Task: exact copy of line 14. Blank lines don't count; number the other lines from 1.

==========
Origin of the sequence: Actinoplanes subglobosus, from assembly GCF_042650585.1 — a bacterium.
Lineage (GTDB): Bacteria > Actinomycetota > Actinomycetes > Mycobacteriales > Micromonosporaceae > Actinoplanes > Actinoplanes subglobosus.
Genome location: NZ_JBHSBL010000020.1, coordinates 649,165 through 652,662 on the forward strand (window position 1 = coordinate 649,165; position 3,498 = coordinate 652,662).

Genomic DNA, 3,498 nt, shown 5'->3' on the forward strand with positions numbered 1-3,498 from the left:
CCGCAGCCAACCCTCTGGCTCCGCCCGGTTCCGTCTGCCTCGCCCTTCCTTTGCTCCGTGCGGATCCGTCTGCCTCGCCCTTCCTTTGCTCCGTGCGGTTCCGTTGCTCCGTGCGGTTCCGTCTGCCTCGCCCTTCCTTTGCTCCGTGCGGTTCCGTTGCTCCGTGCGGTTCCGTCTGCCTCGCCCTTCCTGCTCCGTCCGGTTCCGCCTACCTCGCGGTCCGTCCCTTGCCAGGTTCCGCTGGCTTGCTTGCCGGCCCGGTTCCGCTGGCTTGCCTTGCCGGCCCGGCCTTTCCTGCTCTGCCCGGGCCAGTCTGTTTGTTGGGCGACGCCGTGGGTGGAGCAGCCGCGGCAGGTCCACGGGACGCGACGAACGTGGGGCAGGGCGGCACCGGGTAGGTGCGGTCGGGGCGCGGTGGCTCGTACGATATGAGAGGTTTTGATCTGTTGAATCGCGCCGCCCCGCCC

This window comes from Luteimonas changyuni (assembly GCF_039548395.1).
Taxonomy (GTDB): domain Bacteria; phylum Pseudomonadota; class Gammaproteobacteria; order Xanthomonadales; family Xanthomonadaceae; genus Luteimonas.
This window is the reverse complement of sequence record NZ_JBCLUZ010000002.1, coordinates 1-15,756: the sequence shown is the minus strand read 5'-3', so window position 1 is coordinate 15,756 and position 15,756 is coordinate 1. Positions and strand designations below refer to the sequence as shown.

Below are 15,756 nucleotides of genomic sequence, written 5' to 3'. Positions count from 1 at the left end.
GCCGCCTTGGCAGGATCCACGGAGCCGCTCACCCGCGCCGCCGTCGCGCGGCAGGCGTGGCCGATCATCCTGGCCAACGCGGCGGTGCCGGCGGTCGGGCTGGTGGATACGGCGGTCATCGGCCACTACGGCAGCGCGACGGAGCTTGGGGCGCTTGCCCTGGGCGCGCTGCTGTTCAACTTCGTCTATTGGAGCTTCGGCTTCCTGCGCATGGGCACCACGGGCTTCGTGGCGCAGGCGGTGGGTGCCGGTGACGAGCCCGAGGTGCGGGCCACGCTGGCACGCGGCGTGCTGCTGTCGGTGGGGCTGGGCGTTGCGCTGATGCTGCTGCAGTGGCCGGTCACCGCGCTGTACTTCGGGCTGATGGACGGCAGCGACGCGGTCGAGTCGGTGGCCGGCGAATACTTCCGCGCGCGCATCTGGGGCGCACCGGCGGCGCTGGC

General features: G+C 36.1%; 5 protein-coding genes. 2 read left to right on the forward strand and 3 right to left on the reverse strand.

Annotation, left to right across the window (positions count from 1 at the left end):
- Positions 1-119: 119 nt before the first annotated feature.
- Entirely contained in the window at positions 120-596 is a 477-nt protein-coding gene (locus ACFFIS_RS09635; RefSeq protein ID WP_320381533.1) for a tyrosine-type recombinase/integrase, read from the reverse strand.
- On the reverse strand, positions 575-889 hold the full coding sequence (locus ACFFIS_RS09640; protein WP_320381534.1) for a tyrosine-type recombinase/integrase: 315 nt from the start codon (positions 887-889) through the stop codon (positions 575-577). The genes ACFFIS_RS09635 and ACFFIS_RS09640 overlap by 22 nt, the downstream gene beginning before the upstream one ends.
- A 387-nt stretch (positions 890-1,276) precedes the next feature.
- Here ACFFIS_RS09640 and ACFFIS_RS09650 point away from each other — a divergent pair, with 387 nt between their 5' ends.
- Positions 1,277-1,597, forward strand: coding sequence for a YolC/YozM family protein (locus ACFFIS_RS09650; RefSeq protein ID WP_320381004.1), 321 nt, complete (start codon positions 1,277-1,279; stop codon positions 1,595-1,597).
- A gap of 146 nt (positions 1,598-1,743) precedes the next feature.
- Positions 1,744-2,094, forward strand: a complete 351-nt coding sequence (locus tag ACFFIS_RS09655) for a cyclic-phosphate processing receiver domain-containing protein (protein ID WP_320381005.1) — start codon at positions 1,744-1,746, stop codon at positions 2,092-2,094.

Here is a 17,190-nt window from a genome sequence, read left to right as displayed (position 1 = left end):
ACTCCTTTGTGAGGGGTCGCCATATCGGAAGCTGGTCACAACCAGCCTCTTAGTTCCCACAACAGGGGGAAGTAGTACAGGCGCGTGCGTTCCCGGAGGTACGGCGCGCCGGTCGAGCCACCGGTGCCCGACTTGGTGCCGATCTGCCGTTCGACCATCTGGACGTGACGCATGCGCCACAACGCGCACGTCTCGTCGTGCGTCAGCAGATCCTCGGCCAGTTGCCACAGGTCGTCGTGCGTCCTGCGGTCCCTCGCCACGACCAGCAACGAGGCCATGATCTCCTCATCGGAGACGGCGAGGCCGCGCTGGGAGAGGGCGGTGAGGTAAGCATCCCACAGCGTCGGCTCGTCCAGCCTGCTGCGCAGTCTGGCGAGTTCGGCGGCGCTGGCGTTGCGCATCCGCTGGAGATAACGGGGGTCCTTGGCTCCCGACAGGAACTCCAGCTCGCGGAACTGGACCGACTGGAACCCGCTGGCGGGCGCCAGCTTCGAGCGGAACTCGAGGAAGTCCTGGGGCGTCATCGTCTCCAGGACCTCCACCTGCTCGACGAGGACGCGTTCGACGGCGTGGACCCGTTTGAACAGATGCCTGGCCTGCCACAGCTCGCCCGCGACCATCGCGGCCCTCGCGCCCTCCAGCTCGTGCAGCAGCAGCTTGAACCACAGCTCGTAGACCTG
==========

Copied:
- Entirely contained in the window at positions 120-596 is a 477-nt protein-coding gene (locus ACFFIS_RS09635; RefSeq protein ID WP_320381533.1) for a tyrosine-type recombinase/integrase, read from the reverse strand.